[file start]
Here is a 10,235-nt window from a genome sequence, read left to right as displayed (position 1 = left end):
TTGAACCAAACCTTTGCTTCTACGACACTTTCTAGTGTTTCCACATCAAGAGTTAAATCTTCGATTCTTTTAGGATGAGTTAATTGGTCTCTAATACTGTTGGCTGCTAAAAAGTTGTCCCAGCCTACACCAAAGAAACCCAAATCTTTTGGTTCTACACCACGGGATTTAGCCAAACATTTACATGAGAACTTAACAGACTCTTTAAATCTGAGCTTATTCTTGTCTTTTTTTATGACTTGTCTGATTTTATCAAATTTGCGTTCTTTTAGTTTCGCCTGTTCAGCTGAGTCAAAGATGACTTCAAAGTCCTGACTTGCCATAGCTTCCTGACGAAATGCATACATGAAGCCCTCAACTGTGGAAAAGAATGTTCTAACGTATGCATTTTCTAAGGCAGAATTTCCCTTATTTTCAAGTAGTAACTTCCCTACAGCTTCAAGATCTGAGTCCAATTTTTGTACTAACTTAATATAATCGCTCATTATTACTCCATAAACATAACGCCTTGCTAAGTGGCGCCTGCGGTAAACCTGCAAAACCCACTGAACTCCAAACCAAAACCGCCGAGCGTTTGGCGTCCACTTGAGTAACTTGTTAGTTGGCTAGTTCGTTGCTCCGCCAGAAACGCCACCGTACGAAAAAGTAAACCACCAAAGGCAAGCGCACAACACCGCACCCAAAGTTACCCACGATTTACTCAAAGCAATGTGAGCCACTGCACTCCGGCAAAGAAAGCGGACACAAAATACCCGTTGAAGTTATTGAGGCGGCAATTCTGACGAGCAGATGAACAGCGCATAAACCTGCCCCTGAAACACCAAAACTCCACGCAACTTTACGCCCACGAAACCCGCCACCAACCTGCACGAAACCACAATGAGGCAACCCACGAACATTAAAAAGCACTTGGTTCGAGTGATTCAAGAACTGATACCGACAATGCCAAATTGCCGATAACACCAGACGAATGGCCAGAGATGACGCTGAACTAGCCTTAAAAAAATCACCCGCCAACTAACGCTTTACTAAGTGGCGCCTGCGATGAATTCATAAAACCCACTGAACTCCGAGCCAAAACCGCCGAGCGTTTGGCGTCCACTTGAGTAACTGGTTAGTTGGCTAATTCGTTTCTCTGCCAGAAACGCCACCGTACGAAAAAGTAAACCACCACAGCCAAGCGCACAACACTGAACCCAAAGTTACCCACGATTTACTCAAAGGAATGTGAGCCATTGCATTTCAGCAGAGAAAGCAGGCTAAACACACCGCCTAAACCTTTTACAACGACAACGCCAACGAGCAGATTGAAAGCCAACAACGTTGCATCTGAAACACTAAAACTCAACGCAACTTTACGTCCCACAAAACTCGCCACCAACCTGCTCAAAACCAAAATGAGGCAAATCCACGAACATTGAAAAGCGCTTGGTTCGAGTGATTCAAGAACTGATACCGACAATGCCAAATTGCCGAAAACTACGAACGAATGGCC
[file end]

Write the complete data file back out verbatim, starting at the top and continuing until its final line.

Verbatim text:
Here is a 10,235-nt window from a genome sequence, read left to right as displayed (position 1 = left end):
TTGAACCAAACCTTTGCTTCTACGACACTTTCTAGTGTTTCCACATCAAGAGTTAAATCTTCGATTCTTTTAGGATGAGTTAATTGGTCTCTAATACTGTTGGCTGCTAAAAAGTTGTCCCAGCCTACACCAAAGAAACCCAAATCTTTTGGTTCTACACCACGGGATTTAGCCAAACATTTACATGAGAACTTAACAGACTCTTTAAATCTGAGCTTATTCTTGTCTTTTTTTATGACTTGTCTGATTTTATCAAATTTGCGTTCTTTTAGTTTCGCCTGTTCAGCTGAGTCAAAGATGACTTCAAAGTCCTGACTTGCCATAGCTTCCTGACGAAATGCATACATGAAGCCCTCAACTGTGGAAAAGAATGTTCTAACGTATGCATTTTCTAAGGCAGAATTTCCCTTATTTTCAAGTAGTAACTTCCCTACAGCTTCAAGATCTGAGTCCAATTTTTGTACTAACTTAATATAATCGCTCATTATTACTCCATAAACATAACGCCTTGCTAAGTGGCGCCTGCGGTAAACCTGCAAAACCCACTGAACTCCAAACCAAAACCGCCGAGCGTTTGGCGTCCACTTGAGTAACTTGTTAGTTGGCTAGTTCGTTGCTCCGCCAGAAACGCCACCGTACGAAAAAGTAAACCACCAAAGGCAAGCGCACAACACCGCACCCAAAGTTACCCACGATTTACTCAAAGCAATGTGAGCCACTGCACTCCGGCAAAGAAAGCGGACACAAAATACCCGTTGAAGTTATTGAGGCGGCAATTCTGACGAGCAGATGAACAGCGCATAAACCTGCCCCTGAAACACCAAAACTCCACGCAACTTTACGCCCACGAAACCCGCCACCAACCTGCACGAAACCACAATGAGGCAACCCACGAACATTAAAAAGCACTTGGTTCGAGTGATTCAAGAACTGATACCGACAATGCCAAATTGCCGATAACACCAGACGAATGGCCAGAGATGACGCTGAACTAGCCTTAAAAAAATCACCCGCCAACTAACGCTTTACTAAGTGGCGCCTGCGATGAATTCATAAAACCCACTGAACTCCGAGCCAAAACCGCCGAGCGTTTGGCGTCCACTTGAGTAACTGGTTAGTTGGCTAATTCGTTTCTCTGCCAGAAACGCCACCGTACGAAAAAGTAAACCACCACAGCCAAGCGCACAACACTGAACCCAAAGTTACCCACGATTTACTCAAAGGAATGTGAGCCATTGCATTTCAGCAGAGAAAGCAGGCTAAACACACCGCCTAAACCTTTTACAACGACAACGCCAACGAGCAGATTGAAAGCCAACAACGTTGCATCTGAAACACTAAAACTCAACGCAACTTTACGTCCCACAAAACTCGCCACCAACCTGCTCAAAACCAAAATGAGGCAAATCCACGAACATTGAAAAGCGCTTGGTTCGAGTGATTCAAGAACTGATACCGACAATGCCAAATTGCCGAAAACTACGAACGAATGGCC